# Scientifico – A Bingo Style Game for Practicing Scientific Notation

Post Contents

Scientifico was probably my favorite activity we did for practicing scientific notation. I found it online here.

To play this game, you’ll need game boards for each pair of students, three dice for each pair of students, and a recording sheet for each student.

I recommend laminating these game boards for durability.  Of course, I laminate almost everything.

MATH = LOVE RECOMMENDS…

A laminator is a MUST-HAVE for me as a math teacher! I spent my first six years as a teacher at a school with a broken laminator, so I had to find a way to laminate things myself.

I’ve had several laminators over the years. I currently use a Scotch laminator at home and a Swingline laminator at school.

I highly recommend splurging a bit on the actual laminator and buying the cheapest laminating pouches you can find!

There’s just something about laminating an activity that makes it seem more professional.  Plus, it means that I can reuse it year after year without having to recreate it again and again.

You’ll also need a way to mark which student earned which square.  I used bingo chips for this, but you could also have students mark their initials on the game board.  I laminated my game boards for durability so you could use dry erase markers if you go that route.  You could also just print the game boards on paper and make them disposable.

A couple of years ago, my school asked what supplies I would like to have in my classroom.  One of the first things I asked for was a huge bag of bingo chips.  We use these for so many different activities.  To make them easy to distribute to students, I split them into 6 small bowls that I bought at Dollar Tree for 3 or 4 for a dollar!

Here’s what the game board looks like:

If you look closely, you’ll see that it’s actually two game boards in one.

The first game board features scientific notation with positive exponents.

I had my students play a round on the positive game board first.  Then, when they finished they played a round on the negative game board.  They found playing on the negative game board MUCH harder because they weren’t sure which spot to claim after creating their number.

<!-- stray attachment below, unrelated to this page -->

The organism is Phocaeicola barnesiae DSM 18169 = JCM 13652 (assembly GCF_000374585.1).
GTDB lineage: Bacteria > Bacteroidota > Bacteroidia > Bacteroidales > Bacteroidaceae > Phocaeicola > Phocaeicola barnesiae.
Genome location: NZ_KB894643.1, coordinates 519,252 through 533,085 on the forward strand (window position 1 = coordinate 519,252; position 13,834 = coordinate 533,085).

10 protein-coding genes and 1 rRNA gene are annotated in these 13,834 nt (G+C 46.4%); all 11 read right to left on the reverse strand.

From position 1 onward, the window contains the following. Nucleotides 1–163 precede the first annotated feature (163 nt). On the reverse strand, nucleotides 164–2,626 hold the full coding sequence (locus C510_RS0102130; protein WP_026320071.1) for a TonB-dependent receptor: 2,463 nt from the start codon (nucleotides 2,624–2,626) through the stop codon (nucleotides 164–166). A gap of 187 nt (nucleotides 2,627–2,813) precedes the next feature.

Each student will keep track of each of their numbers in scientific notation and standard notation on their scoring sheet.

When it’s your turn, you roll 3 standard six-sided dice.  If you don’t have a box of dice in your room to make activities out of, you’re definitely missing out. I had my school buy me a set of 500 dice a couple of years ago, and they’ve definitely been used over and over and over.

The three numbers that are produced on the dice are your building blocks for creating your number.  Here are the different numbers you could create by rolling a 6, 3, and 1.

If you chose 6.3 x 10^1, you would be able to place a bingo chip on the between 51 and 100 square.

The instructions I found online weren’t the clearest, so I just interpreted them in a way that made sense to me.

I decided to have each pair of students play on the SAME game board using different colors of bingo chips.  You could have each student play on their own game board, but it wouldn’t be quite as competitive.  You know how well your students handle competitive activities.

I also decided that a student would win if they got three of their markers in a row horizontally, vertically, or diagonally.  So, here are examples of different ways to win:

After each move, students should record the number they created in both scientific notation and standard form.  I had my students turn these into me so I could look through them for common mistakes to discuss in class.

Here are some pics of my students in action with this game:

I highly recommend this activity!

Scientifico